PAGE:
FacebookTwitterGoogle+RedditEmail

Union Workers Forced to Accept Massive Cuts

by DAVID MACARAY

On Wednesday night (July 22), unionized employees of the Boston Globe—members of the Boston Newspaper Guild—voted 366 to 179 to accept massive wage and benefit cuts in order keep the venerable, 137-year old newspaper afloat.

This outcome followed an earlier vote, more than a month ago, where the membership narrowly (by a margin of 12 votes) turned down a similar contract offer.  The difference between that vote and this one was, ostensibly, the result of some slight movement on the company’s part and, alas, a crushing sense of dread on the part of the Guild’s 700 members, which include editorial, advertising and clerical staff. The concessions include significant pay cuts, forced furloughs and uncompensated vacation leave, elimination of job security provisions and severe slashing of the health and pension benefits.  In short, it’s an across-the-board reduction of the entire collective bargaining package, reminiscent of the succession of staggering cuts the UAW (United Auto Workers) has been forced to make ever since the mid-1990s.Even with the massive concessions, the Globe (owned by the New York Times Company), is not out of the woods.

According to Guild president Dan Totten, the Times Co. had announced going into negotiations that, at the very minimum, it needed a $20 million payroll reduction to avoid shutting down the paper.  It was a grim scenario.Still, some skeptics have suggested that it’s all part of an elaborate power-play to bust the union, that because the newspaper is on the market—with the Times Co. aggressively courting potential buyers—the company was looking to reduce its contractual liability to make the acquisition more attractive. Ultimately, despite the suspicions, mutual recriminations, and dragging out of negotiations for more than three months, Guild members had little choice but ratifying the agreement.  After all, what were their options?  Vote it down and dare the Globe to go out of business?  People need to work, and they’ll do practically anything to avoid economic suicide.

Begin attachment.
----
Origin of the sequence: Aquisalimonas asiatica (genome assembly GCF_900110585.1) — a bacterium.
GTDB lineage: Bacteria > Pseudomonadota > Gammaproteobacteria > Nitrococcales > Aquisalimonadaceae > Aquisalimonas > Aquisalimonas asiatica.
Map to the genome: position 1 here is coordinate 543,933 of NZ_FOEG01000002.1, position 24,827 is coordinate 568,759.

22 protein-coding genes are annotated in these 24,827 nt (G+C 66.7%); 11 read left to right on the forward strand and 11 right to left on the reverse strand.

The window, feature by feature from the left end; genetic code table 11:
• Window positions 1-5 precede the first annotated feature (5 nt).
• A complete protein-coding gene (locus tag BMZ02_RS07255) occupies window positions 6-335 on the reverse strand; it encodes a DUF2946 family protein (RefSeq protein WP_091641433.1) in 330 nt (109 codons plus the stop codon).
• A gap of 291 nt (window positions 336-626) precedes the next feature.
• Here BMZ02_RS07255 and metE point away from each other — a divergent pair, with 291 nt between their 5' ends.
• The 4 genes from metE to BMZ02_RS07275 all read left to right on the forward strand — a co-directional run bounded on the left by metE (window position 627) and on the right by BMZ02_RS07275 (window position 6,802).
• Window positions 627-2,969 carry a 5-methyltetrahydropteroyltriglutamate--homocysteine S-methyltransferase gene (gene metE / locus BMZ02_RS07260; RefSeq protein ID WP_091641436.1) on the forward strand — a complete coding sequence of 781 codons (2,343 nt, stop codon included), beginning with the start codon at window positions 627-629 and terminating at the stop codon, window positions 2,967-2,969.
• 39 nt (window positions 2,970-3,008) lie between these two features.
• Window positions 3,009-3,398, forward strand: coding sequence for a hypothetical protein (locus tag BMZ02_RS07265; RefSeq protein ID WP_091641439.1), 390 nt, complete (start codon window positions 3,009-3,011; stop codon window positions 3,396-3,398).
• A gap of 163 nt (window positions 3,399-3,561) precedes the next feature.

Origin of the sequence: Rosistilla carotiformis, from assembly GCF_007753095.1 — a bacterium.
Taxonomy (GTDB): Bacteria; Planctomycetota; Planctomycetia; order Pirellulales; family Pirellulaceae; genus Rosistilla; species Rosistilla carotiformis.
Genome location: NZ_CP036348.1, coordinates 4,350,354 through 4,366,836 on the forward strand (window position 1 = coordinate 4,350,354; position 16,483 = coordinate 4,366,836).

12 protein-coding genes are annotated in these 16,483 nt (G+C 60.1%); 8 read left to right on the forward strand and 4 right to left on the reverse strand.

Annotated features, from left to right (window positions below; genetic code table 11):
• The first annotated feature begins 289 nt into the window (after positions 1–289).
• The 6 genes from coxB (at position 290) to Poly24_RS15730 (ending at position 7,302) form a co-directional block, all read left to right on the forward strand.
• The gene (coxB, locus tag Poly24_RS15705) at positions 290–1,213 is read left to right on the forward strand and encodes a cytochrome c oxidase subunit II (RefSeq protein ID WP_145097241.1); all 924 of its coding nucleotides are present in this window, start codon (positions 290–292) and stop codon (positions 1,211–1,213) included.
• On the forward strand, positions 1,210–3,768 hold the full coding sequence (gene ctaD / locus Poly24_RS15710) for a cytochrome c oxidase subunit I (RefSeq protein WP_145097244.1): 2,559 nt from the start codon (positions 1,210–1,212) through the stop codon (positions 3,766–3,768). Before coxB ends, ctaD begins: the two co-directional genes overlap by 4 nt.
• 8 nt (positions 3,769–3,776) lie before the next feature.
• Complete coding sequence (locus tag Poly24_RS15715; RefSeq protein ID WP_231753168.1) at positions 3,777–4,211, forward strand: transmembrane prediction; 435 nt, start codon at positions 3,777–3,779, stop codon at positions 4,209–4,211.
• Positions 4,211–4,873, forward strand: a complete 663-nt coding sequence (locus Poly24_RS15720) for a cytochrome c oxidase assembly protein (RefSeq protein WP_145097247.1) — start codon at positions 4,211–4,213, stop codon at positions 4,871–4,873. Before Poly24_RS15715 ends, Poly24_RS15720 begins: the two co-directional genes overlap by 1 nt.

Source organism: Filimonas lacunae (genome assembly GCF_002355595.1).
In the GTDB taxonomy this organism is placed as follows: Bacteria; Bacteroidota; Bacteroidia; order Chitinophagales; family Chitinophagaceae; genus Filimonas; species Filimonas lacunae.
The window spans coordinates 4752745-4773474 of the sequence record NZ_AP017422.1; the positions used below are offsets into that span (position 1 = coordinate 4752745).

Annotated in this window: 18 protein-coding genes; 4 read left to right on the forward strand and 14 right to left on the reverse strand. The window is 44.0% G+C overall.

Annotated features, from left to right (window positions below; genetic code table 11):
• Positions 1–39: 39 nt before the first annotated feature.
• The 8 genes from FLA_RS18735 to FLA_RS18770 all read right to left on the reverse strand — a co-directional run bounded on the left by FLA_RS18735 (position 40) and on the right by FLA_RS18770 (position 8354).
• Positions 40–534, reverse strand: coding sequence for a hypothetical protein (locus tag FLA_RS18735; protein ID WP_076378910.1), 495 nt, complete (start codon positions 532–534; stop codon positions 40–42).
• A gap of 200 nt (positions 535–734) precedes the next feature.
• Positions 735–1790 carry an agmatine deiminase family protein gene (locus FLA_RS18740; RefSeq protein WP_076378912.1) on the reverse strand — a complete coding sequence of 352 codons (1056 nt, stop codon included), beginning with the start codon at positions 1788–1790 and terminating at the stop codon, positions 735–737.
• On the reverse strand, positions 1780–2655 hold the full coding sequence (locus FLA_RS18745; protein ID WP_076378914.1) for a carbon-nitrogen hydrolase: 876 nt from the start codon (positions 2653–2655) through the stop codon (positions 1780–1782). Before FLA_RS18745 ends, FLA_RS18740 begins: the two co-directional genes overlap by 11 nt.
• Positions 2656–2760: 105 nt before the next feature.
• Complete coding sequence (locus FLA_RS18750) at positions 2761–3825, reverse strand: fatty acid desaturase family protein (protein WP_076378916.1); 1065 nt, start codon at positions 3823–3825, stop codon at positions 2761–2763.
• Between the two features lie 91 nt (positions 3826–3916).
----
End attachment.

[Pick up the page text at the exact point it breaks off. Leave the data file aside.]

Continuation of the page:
To that point, it should be remembered that employees of the infamous Three Mile Island nuclear facility petitioned the government to allow them to return to work after the accident even though the plant was classified as radioactively “contaminated.”  Why would they risk returning to a dangerous facility?  Because they needed the work. Two phenomena continue to defy explanation.  One is working people who gloat when they hear that union members (like the Guild or UAW) are forced to make concessions to management.  The other is low or low-middle-class workers who stubbornly oppose raising the taxes of the very wealthy.

Arguably, given the eccentricities of human nature, you can almost understand the first phenomenon.  You can write it off to petty jealously or resentment. You can put yourself in their place and more or less understand how non-union workers would experience a jolt of satisfaction at seeing their better compensated unionized brethren get “payback.” Still, it’s a bizarre and lamentable mindset.  Lemon-sucking right-wing Republicans wanting to see a union get hammered is bad enough, but underpaid, under-insured working people wanting to see it happen is not only disappointing, it’s self-defeating. The second phenomenon is more disturbing.  Just as there is something refreshingly healthy and life-affirming about wanting the very rich to pay more taxes, there’s something morbid and sick about not wanting it.  For working people earning $40,000 annually it should be a natural reflex—a survival instinct—to want investment bankers earning $10 million to pay more taxes. And we’re not discussing economic theories here, with their attendant formulas, graphs, and charts.  We’re talking about one’s fundamental outlook on the world.  We’re talking about the kind of egalitarianism that puts a fire in the belly of an underdog and causes him to rejoice when the extravagantly privileged are forced to acknowledge their shared humanity.

A poor man fighting on behalf of the wealthy—doing all he can to help the rich get richer—is not only irrational, it’s self-destructive.  It’s like the fox going out and buying running shoes for the hounds. Some years ago I had a conversation with “Fred” at the union hall.  Fred was a shipping checker working in a warehouse, I was a union rep.  We were friends.  I knew his family.  The subject of tax brackets arose, and I was stunned and annoyed when he declared, almost defiantly, that he was opposed to the wealthy paying more taxes.